British actor, who died an alcoholic in Switzerland, after a highly publicized and successful career on stage and screen.
Born in Pontrhydfen, South Wales, Burton, a miner's son, adopted the name of one of his schoolmasters, who guided his acting career, helping him to lose his Welsh accent and to develop his full rich voice. He attended Exeter College, Oxford, and began his career in Druid's Rest (1943). After serving with the RAF (1944–47) he returned to the stage, receiving critical praise for The Lady's Not for Burning (1949). His performance as Prince Hal in Henry IV (Stratford, 1951) brought further acclaim and he became the leading member of a new generation of outstanding actors. He had, however, by then made his first film, The Last Days of Dolwyn (1948); despite successful seasons with the Old Vic during the 1950s, films and Hollywood proved the greater attraction.
My Cousin Rachel (1952), his first American film, brought him an Oscar nomination as Best Supporting Actor. He was nominated as Best Actor for The Robe (1953), Becket (1964), The Spy Who Came in from the Cold (1965), Who's Afraid of Virginia Woolf? (1966), and Anne of a Thousand Days (1970) although he never actually received an Oscar. Perhaps the best-known of his British films were John Osborne's Look Back in Anger (1959), Dylan Thomas's Under Milk Wood (1971), and Peter Shaffer's Equus (1977).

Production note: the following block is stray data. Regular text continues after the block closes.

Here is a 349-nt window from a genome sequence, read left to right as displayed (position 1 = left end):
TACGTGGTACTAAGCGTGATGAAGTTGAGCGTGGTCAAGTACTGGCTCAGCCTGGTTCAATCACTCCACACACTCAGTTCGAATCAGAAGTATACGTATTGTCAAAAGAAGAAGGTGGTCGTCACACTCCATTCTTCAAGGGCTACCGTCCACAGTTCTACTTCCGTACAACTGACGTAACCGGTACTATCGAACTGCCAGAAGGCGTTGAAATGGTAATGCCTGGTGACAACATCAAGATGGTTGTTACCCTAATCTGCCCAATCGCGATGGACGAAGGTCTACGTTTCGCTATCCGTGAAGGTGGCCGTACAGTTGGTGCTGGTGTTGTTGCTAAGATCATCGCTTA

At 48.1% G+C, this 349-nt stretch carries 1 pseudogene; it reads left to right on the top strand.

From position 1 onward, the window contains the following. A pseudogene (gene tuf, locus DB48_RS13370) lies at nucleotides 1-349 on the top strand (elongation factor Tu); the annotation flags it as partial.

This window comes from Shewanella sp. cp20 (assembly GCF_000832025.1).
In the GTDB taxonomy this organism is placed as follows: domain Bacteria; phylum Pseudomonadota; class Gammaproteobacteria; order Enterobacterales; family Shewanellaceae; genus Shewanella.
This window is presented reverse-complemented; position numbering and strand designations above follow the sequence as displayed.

Burton's private life received enormous publicity. He made several films with the most famous of his four wives, Elizabeth Taylor (to whom he was married twice; 1964–70, 1975–76), including the extravagant Cleopatra (1962), and starred with her in his last stage appearance, Private Lives (1983).